There are also the colors of the surfaces from which light is reflected in the environment to consider. The greens of spring have almost all faded throughout the hot summer months, and browns, reds, and yellows start to appear. This changes the tint of reflected sunlight and contributes to that elusive glow.

Understanding this gives photographers a head start when planning the timing and locations of our shoots. By checking up on expected sunrise/sunset times and the exact position of the sun at a given time, we can choose to use light to optimally enhance the impact of a location. Selecting a spot where the setting sun will fall behind a canopy of leaves, for example, provides a lovely rim light, with trees appearing to emit light from within. Without correct planning, however, you may end up at a location where the sun won’t directly fall on the landscape after around 3 pm, creating a dull foreground and the impression that all of the action is happening in the next valley. This is why it’s important to choose your locations well in advance. That way, once you arrive at a spot, you can focus on capturing the broadest range of lighting conditions possible, for varying looks between frames.

You should consider the weather too; when you’re at a particular location, imagine what it might look like in misty conditions or in the rain. Keep an eye on the forecast, and then seize your opportunity if and when these conditions align. The key is to find and immortalize the characteristics which make autumn lighting unique.



Increase exposure if the camera attempts to underexpose the scene, due to the direct light of the sun.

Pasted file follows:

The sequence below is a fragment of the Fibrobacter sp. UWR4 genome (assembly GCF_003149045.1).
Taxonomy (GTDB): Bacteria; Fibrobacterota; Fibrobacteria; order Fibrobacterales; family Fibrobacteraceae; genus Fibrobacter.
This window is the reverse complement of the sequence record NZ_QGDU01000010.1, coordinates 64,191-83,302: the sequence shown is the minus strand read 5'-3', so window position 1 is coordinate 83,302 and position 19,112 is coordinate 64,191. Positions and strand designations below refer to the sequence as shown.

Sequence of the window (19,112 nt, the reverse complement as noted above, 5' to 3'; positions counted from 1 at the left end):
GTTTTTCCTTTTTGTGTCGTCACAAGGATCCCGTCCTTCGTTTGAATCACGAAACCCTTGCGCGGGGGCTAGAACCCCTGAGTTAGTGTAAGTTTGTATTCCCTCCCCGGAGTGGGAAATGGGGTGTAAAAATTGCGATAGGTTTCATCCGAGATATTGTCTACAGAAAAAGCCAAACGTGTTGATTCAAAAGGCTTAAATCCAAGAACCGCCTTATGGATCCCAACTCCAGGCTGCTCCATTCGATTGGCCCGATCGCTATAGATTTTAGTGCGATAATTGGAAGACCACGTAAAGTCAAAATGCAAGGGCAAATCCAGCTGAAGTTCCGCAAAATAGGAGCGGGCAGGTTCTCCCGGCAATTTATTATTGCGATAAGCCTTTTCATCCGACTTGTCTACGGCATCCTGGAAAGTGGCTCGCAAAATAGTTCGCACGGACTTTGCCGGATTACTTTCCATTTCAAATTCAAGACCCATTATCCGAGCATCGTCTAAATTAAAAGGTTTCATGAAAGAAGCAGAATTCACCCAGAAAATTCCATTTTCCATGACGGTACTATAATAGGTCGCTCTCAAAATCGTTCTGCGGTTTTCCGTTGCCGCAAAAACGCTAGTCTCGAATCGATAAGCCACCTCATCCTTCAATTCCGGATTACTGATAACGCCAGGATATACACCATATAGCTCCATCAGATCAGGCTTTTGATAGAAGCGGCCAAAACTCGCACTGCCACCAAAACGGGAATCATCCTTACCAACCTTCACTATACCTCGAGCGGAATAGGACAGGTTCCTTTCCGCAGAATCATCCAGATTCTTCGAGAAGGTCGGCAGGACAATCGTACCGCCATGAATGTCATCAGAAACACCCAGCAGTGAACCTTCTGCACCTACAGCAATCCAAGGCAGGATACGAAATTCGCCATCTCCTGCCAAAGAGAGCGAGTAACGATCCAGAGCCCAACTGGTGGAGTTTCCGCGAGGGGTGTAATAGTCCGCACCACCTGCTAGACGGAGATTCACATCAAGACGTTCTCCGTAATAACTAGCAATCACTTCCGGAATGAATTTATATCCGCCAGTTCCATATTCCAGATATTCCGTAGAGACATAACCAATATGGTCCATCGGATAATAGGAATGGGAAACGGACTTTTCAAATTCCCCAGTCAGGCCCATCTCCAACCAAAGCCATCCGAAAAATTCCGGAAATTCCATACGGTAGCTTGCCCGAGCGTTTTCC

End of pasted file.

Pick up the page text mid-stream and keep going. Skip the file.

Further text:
Excluding the light source from the frame still introduces contrasty and eye-catching edge glows, creating subject separation.


Backlighting makes colourful leaves seem to be illuminated from within, highlighting internal structures for added detail.


Try this: add a little flash to make foreground detail pop in backlit shots, by filling in some shadows. Remember to use a CTO gel to prevent ‘cold’ light from ruining the warm autumnal feel.



Varying light and shadow helps to convey the distance between scene elements, creating a 3D perception.


Watch out for small areas of burned highlight detail, which can occur on one side of a tree or leaves higher up a branch.


Glancing beams bring out the texture in tree trunks and rock faces, adding to the ‘feel’ of a shot.


Evaluate your framing choices, and compose scenes that emphasise the impact of color on the landscape

With experience, it becomes clear that colour in an autumn scene affects the location at multiple levels. As you walk up to a location you’re immediately struck by the breadth of the colour range, and the scope of the change that has taken place, in a relatively short time. Even if you’ve never visited that spot before, you can see from the trees present how the seasonal change will have metamorphosed the environment. Then, once you look more closely, you can see how on a small scale colour can be seen to interact at a local level.

Even an array of fallen leaves on a path, all of the different shades of red, yellow, and orange, can create a beautiful vignette of the greater scene. From this realization it’s possible to understand how scale is the hidden aspect that ultimately controls the impact of color on the viewers of an image.

The colours of autumn are stunning, and care needs to be taken to correctly render them in our images; it’s the impact of these hues on the surrounding landscape which inspires the imagination. The viewer of an image needs to identify with the scene and imagine how it looked before and after the transformation. By incorporating elements into our shots that demonstrate how the scene appears when standing within it, we can provide greater context.